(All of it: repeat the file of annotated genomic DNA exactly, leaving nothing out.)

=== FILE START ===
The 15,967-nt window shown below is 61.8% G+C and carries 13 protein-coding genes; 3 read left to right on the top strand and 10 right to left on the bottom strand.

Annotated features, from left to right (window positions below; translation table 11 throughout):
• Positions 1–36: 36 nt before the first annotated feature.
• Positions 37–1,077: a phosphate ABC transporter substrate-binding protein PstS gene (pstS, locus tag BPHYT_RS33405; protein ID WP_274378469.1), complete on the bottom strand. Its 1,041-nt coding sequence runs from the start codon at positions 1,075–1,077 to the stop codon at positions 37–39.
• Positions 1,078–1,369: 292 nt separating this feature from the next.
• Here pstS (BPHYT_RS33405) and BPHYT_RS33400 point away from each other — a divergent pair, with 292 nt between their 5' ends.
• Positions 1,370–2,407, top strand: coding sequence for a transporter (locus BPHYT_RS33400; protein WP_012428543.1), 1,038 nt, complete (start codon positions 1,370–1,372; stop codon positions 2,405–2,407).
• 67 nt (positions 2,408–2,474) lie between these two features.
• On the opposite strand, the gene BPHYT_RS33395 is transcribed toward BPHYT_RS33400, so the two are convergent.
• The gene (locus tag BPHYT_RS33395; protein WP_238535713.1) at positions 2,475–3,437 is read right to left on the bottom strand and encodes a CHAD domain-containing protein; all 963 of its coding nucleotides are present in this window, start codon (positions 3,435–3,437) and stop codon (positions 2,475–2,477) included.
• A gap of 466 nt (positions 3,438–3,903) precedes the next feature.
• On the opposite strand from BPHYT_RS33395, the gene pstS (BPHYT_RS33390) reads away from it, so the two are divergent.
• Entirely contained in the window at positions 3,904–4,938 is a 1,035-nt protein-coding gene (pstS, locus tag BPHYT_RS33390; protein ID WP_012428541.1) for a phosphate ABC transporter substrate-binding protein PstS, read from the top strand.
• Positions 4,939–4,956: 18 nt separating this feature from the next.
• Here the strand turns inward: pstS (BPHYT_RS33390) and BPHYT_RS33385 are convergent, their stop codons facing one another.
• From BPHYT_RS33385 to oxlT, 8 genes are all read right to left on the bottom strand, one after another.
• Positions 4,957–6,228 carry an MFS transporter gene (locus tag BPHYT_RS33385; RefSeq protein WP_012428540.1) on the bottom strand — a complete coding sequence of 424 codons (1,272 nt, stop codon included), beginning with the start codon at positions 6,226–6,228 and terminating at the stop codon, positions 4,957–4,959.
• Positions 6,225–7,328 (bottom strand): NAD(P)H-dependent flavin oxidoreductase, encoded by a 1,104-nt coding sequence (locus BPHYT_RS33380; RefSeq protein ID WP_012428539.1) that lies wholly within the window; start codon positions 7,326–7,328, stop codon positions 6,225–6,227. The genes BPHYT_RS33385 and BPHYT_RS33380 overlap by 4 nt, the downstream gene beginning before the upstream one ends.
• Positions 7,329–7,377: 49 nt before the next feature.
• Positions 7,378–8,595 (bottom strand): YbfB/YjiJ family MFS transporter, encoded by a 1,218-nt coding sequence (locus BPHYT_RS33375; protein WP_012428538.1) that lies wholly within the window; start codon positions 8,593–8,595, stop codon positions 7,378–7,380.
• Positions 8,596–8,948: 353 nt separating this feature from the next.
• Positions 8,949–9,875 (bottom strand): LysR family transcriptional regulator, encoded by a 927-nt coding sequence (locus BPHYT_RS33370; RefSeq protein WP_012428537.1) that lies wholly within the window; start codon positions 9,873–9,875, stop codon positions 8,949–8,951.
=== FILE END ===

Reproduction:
The 15,967-nt window shown below is 61.8% G+C and carries 13 protein-coding genes; 3 read left to right on the top strand and 10 right to left on the bottom strand.

Annotated features, from left to right (window positions below; translation table 11 throughout):
• Positions 1–36: 36 nt before the first annotated feature.
• Positions 37–1,077: a phosphate ABC transporter substrate-binding protein PstS gene (pstS, locus tag BPHYT_RS33405; protein ID WP_274378469.1), complete on the bottom strand. Its 1,041-nt coding sequence runs from the start codon at positions 1,075–1,077 to the stop codon at positions 37–39.
• Positions 1,078–1,369: 292 nt separating this feature from the next.
• Here pstS (BPHYT_RS33405) and BPHYT_RS33400 point away from each other — a divergent pair, with 292 nt between their 5' ends.
• Positions 1,370–2,407, top strand: coding sequence for a transporter (locus BPHYT_RS33400; protein WP_012428543.1), 1,038 nt, complete (start codon positions 1,370–1,372; stop codon positions 2,405–2,407).
• 67 nt (positions 2,408–2,474) lie between these two features.
• On the opposite strand, the gene BPHYT_RS33395 is transcribed toward BPHYT_RS33400, so the two are convergent.
• The gene (locus tag BPHYT_RS33395; protein WP_238535713.1) at positions 2,475–3,437 is read right to left on the bottom strand and encodes a CHAD domain-containing protein; all 963 of its coding nucleotides are present in this window, start codon (positions 3,435–3,437) and stop codon (positions 2,475–2,477) included.
• A gap of 466 nt (positions 3,438–3,903) precedes the next feature.
• On the opposite strand from BPHYT_RS33395, the gene pstS (BPHYT_RS33390) reads away from it, so the two are divergent.
• Entirely contained in the window at positions 3,904–4,938 is a 1,035-nt protein-coding gene (pstS, locus tag BPHYT_RS33390; protein ID WP_012428541.1) for a phosphate ABC transporter substrate-binding protein PstS, read from the top strand.
• Positions 4,939–4,956: 18 nt separating this feature from the next.
• Here the strand turns inward: pstS (BPHYT_RS33390) and BPHYT_RS33385 are convergent, their stop codons facing one another.
• From BPHYT_RS33385 to oxlT, 8 genes are all read right to left on the bottom strand, one after another.
• Positions 4,957–6,228 carry an MFS transporter gene (locus tag BPHYT_RS33385; RefSeq protein WP_012428540.1) on the bottom strand — a complete coding sequence of 424 codons (1,272 nt, stop codon included), beginning with the start codon at positions 6,226–6,228 and terminating at the stop codon, positions 4,957–4,959.
• Positions 6,225–7,328 (bottom strand): NAD(P)H-dependent flavin oxidoreductase, encoded by a 1,104-nt coding sequence (locus BPHYT_RS33380; RefSeq protein ID WP_012428539.1) that lies wholly within the window; start codon positions 7,326–7,328, stop codon positions 6,225–6,227. The genes BPHYT_RS33385 and BPHYT_RS33380 overlap by 4 nt, the downstream gene beginning before the upstream one ends.
• Positions 7,329–7,377: 49 nt before the next feature.
• Positions 7,378–8,595 (bottom strand): YbfB/YjiJ family MFS transporter, encoded by a 1,218-nt coding sequence (locus BPHYT_RS33375; protein WP_012428538.1) that lies wholly within the window; start codon positions 8,593–8,595, stop codon positions 7,378–7,380.
• Positions 8,596–8,948: 353 nt separating this feature from the next.
• Positions 8,949–9,875 (bottom strand): LysR family transcriptional regulator, encoded by a 927-nt coding sequence (locus BPHYT_RS33370; RefSeq protein WP_012428537.1) that lies wholly within the window; start codon positions 9,873–9,875, stop codon positions 8,949–8,951.